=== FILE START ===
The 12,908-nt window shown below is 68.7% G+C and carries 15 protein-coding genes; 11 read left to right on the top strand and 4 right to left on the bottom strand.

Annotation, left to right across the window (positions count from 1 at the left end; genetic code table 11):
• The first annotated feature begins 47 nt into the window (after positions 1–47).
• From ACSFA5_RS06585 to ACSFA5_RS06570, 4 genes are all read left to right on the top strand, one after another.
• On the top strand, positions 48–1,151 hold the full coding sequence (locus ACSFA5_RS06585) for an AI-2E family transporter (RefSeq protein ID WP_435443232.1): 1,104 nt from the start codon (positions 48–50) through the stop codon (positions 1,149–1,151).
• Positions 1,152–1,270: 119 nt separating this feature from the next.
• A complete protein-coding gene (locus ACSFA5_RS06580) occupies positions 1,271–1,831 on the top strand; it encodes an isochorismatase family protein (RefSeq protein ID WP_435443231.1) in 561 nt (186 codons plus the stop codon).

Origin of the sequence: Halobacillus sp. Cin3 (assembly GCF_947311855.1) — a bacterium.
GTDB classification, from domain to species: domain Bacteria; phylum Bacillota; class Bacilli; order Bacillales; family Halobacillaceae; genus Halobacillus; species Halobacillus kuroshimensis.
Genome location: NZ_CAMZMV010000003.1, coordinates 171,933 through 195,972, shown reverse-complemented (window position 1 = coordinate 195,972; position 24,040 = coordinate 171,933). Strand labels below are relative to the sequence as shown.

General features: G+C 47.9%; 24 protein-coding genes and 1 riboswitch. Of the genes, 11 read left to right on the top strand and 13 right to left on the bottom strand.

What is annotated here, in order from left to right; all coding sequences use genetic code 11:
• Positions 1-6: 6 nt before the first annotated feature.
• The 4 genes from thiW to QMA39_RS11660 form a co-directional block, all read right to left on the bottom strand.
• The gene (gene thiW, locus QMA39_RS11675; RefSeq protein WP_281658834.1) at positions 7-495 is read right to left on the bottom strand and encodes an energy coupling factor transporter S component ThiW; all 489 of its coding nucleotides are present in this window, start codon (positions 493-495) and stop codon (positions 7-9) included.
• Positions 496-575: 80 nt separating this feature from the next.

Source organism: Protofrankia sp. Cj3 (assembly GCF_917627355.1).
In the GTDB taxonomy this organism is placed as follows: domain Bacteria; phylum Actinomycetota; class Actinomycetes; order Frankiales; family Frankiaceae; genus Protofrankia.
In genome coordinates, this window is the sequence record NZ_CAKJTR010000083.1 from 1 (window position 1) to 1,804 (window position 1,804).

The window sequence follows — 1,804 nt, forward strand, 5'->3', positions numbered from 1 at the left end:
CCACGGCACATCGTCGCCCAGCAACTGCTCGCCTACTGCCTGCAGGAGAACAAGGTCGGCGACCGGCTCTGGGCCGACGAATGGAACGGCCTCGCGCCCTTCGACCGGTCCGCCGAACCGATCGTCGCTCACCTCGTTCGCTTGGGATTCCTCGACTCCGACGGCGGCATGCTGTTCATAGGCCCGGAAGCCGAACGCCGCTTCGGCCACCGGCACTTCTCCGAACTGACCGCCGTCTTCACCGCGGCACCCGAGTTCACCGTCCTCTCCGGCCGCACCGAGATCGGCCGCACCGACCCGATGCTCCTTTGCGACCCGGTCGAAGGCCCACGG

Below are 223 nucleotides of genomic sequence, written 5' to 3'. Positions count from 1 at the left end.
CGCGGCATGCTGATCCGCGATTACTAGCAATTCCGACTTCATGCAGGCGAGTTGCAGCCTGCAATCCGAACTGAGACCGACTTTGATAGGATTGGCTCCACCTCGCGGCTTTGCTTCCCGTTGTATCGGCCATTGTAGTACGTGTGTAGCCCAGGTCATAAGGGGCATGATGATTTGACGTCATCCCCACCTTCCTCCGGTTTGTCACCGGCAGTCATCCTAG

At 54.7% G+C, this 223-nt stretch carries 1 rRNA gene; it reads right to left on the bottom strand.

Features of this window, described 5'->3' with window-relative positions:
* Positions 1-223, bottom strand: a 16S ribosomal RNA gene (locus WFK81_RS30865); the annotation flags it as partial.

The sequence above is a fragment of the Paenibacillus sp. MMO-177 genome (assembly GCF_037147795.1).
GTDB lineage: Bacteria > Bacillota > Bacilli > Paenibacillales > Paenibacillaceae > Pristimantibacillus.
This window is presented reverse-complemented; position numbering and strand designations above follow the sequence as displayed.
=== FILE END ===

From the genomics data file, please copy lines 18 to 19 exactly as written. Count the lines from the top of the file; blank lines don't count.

In the GTDB taxonomy this organism is placed as follows: domain Bacteria; phylum Actinomycetota; class Actinomycetes; order Frankiales; family Frankiaceae; genus Protofrankia.
In genome coordinates, this window is the sequence record NZ_CAKJTR010000083.1 from 1 (window position 1) to 1,804 (window position 1,804).